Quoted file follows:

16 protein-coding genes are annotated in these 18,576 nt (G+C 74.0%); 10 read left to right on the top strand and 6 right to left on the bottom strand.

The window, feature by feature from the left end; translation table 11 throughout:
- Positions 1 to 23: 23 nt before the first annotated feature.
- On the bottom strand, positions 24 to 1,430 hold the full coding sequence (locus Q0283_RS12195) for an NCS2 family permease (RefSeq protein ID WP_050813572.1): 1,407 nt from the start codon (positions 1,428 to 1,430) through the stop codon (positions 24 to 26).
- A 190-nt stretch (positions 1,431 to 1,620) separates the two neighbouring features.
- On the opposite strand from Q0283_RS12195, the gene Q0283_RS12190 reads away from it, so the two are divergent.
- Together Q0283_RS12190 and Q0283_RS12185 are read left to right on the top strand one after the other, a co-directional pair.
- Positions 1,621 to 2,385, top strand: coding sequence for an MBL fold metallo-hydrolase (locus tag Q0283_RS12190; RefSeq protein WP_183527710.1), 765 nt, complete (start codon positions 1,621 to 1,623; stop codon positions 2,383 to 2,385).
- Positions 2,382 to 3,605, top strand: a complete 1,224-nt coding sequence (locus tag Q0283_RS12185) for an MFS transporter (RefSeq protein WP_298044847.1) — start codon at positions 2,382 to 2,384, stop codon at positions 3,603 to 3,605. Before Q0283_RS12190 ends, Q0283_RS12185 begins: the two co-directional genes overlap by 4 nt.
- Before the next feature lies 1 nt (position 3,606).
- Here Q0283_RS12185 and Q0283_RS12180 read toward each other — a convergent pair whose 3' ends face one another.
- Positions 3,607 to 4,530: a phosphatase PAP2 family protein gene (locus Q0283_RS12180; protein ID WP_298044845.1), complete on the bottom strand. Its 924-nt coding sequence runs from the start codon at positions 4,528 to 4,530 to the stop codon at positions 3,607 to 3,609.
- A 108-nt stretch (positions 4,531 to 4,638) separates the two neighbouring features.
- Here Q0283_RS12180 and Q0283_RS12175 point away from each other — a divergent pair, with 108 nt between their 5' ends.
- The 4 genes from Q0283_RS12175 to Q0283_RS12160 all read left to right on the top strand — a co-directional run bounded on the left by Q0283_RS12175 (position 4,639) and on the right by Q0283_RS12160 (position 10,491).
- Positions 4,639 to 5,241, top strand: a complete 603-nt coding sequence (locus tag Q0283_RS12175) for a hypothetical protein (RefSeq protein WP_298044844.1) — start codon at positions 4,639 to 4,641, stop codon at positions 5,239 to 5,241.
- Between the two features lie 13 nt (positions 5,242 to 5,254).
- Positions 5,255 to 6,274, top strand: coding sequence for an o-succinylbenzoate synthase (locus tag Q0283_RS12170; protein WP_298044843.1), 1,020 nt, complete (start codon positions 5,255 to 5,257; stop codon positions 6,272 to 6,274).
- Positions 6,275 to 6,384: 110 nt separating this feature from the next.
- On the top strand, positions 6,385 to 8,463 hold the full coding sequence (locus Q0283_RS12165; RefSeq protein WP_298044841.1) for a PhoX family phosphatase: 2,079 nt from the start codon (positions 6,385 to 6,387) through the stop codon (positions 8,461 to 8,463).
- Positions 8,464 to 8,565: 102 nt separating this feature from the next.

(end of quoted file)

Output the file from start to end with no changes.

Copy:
16 protein-coding genes are annotated in these 18,576 nt (G+C 74.0%); 10 read left to right on the top strand and 6 right to left on the bottom strand.

The window, feature by feature from the left end; translation table 11 throughout:
- Positions 1 to 23: 23 nt before the first annotated feature.
- On the bottom strand, positions 24 to 1,430 hold the full coding sequence (locus Q0283_RS12195) for an NCS2 family permease (RefSeq protein ID WP_050813572.1): 1,407 nt from the start codon (positions 1,428 to 1,430) through the stop codon (positions 24 to 26).
- A 190-nt stretch (positions 1,431 to 1,620) separates the two neighbouring features.
- On the opposite strand from Q0283_RS12195, the gene Q0283_RS12190 reads away from it, so the two are divergent.
- Together Q0283_RS12190 and Q0283_RS12185 are read left to right on the top strand one after the other, a co-directional pair.
- Positions 1,621 to 2,385, top strand: coding sequence for an MBL fold metallo-hydrolase (locus tag Q0283_RS12190; RefSeq protein WP_183527710.1), 765 nt, complete (start codon positions 1,621 to 1,623; stop codon positions 2,383 to 2,385).
- Positions 2,382 to 3,605, top strand: a complete 1,224-nt coding sequence (locus tag Q0283_RS12185) for an MFS transporter (RefSeq protein WP_298044847.1) — start codon at positions 2,382 to 2,384, stop codon at positions 3,603 to 3,605. Before Q0283_RS12190 ends, Q0283_RS12185 begins: the two co-directional genes overlap by 4 nt.
- Before the next feature lies 1 nt (position 3,606).
- Here Q0283_RS12185 and Q0283_RS12180 read toward each other — a convergent pair whose 3' ends face one another.
- Positions 3,607 to 4,530: a phosphatase PAP2 family protein gene (locus Q0283_RS12180; protein ID WP_298044845.1), complete on the bottom strand. Its 924-nt coding sequence runs from the start codon at positions 4,528 to 4,530 to the stop codon at positions 3,607 to 3,609.
- A 108-nt stretch (positions 4,531 to 4,638) separates the two neighbouring features.
- Here Q0283_RS12180 and Q0283_RS12175 point away from each other — a divergent pair, with 108 nt between their 5' ends.
- The 4 genes from Q0283_RS12175 to Q0283_RS12160 all read left to right on the top strand — a co-directional run bounded on the left by Q0283_RS12175 (position 4,639) and on the right by Q0283_RS12160 (position 10,491).
- Positions 4,639 to 5,241, top strand: a complete 603-nt coding sequence (locus tag Q0283_RS12175) for a hypothetical protein (RefSeq protein WP_298044844.1) — start codon at positions 4,639 to 4,641, stop codon at positions 5,239 to 5,241.
- Between the two features lie 13 nt (positions 5,242 to 5,254).
- Positions 5,255 to 6,274, top strand: coding sequence for an o-succinylbenzoate synthase (locus tag Q0283_RS12170; protein WP_298044843.1), 1,020 nt, complete (start codon positions 5,255 to 5,257; stop codon positions 6,272 to 6,274).
- Positions 6,275 to 6,384: 110 nt separating this feature from the next.
- On the top strand, positions 6,385 to 8,463 hold the full coding sequence (locus Q0283_RS12165; RefSeq protein WP_298044841.1) for a PhoX family phosphatase: 2,079 nt from the start codon (positions 6,385 to 6,387) through the stop codon (positions 8,461 to 8,463).
- Positions 8,464 to 8,565: 102 nt separating this feature from the next.